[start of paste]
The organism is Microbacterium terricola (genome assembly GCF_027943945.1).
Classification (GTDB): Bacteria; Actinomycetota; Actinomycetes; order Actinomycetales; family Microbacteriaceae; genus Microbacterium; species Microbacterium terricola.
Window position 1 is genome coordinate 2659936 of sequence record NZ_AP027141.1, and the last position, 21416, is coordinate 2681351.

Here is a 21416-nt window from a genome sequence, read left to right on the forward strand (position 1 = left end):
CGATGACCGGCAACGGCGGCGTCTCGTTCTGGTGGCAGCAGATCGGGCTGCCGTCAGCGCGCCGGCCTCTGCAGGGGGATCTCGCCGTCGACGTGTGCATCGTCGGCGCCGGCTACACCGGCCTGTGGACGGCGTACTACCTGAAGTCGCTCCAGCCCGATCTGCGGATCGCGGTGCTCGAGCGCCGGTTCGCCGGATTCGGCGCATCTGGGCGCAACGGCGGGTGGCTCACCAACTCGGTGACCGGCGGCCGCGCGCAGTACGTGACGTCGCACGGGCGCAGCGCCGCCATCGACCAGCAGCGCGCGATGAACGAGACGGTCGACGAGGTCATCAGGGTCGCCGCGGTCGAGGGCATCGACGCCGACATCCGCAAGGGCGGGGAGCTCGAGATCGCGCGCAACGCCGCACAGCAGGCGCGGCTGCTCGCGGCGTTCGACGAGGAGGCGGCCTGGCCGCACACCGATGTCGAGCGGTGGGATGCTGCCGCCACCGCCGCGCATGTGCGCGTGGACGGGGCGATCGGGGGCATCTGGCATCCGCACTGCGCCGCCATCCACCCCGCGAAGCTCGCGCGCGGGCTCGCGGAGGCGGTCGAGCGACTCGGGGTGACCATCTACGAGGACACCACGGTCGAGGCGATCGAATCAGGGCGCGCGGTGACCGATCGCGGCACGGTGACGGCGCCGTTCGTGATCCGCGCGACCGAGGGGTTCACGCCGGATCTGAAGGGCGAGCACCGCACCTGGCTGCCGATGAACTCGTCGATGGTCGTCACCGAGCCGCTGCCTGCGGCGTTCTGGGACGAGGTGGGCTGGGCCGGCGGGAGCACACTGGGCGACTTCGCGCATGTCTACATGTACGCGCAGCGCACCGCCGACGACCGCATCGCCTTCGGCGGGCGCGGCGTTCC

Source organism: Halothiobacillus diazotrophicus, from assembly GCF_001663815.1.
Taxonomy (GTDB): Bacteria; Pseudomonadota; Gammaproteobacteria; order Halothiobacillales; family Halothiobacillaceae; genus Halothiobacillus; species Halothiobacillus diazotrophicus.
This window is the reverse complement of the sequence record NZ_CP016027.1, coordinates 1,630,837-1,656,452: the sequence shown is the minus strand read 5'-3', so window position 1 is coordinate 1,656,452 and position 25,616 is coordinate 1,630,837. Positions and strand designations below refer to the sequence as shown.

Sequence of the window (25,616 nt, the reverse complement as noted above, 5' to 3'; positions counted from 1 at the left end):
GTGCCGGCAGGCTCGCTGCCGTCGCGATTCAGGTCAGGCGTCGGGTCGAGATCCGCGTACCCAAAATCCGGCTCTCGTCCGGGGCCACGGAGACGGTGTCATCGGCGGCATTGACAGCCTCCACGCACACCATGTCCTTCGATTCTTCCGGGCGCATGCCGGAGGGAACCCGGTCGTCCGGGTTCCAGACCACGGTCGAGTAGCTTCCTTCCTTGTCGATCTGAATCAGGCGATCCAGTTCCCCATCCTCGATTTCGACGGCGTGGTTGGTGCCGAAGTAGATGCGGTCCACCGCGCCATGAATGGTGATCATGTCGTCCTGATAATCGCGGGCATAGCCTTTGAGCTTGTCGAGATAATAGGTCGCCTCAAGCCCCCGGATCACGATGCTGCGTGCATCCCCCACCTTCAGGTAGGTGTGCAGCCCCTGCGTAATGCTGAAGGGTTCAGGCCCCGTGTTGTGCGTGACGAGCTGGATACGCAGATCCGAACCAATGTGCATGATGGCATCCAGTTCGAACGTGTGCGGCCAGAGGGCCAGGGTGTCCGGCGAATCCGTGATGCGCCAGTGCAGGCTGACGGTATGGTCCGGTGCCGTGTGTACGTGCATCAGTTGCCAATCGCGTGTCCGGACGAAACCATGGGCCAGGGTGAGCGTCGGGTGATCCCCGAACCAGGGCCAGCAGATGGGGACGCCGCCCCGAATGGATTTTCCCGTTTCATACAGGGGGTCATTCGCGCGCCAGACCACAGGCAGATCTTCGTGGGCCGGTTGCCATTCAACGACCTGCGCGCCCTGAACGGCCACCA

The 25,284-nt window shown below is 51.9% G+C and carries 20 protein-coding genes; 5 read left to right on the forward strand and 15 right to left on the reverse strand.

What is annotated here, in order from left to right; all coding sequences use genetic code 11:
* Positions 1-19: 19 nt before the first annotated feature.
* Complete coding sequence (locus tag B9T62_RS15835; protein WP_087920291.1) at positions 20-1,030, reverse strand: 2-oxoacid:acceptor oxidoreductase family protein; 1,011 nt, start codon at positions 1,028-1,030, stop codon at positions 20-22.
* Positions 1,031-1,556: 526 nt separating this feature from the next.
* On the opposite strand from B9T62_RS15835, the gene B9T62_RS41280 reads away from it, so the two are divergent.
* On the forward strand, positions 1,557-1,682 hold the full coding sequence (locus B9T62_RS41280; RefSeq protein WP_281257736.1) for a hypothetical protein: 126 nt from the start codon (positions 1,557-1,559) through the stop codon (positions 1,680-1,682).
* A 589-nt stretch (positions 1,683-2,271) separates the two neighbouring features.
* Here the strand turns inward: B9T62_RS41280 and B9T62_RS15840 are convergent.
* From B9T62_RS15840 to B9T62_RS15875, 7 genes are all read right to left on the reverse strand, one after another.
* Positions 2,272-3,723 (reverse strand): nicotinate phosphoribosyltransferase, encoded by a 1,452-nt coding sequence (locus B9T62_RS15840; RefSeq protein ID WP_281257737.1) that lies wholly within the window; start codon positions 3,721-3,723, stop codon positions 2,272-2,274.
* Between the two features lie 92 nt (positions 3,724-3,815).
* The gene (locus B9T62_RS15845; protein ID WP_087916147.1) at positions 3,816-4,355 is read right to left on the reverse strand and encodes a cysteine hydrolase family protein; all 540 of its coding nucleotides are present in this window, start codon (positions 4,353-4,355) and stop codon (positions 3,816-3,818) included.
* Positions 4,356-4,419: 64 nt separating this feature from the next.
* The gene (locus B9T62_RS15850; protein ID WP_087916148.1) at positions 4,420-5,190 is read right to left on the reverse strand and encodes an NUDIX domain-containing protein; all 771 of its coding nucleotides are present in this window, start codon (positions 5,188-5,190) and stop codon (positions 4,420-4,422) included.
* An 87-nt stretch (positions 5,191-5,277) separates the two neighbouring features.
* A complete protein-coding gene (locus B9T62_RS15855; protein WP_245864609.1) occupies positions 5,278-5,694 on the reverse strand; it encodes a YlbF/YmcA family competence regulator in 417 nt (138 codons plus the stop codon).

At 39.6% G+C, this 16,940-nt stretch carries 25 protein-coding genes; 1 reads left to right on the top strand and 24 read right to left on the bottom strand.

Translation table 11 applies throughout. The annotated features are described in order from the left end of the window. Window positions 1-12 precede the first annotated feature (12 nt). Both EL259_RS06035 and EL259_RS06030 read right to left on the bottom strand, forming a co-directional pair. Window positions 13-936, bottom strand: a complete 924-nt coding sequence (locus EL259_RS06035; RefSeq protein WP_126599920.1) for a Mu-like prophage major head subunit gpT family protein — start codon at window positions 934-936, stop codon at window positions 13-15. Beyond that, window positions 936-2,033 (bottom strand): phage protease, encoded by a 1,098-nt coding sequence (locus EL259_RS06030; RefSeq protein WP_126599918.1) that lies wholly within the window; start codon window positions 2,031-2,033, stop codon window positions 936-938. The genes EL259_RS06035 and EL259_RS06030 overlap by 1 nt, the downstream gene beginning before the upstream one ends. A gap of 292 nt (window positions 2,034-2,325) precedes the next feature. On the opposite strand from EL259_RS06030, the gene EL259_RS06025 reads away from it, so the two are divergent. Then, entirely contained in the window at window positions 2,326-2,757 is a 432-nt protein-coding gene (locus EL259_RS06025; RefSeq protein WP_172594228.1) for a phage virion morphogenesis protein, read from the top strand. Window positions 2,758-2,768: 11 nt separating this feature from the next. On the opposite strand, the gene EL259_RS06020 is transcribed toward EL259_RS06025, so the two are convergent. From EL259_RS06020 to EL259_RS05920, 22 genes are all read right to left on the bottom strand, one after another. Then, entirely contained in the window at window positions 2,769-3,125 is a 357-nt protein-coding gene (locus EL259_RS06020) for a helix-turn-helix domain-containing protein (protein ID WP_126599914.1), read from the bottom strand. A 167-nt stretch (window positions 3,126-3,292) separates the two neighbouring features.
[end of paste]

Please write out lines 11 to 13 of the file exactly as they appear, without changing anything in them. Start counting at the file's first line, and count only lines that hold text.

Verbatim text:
The 25,284-nt window shown below is 51.9% G+C and carries 20 protein-coding genes; 5 read left to right on the forward strand and 15 right to left on the reverse strand.

What is annotated here, in order from left to right; all coding sequences use genetic code 11:
* Positions 1-19: 19 nt before the first annotated feature.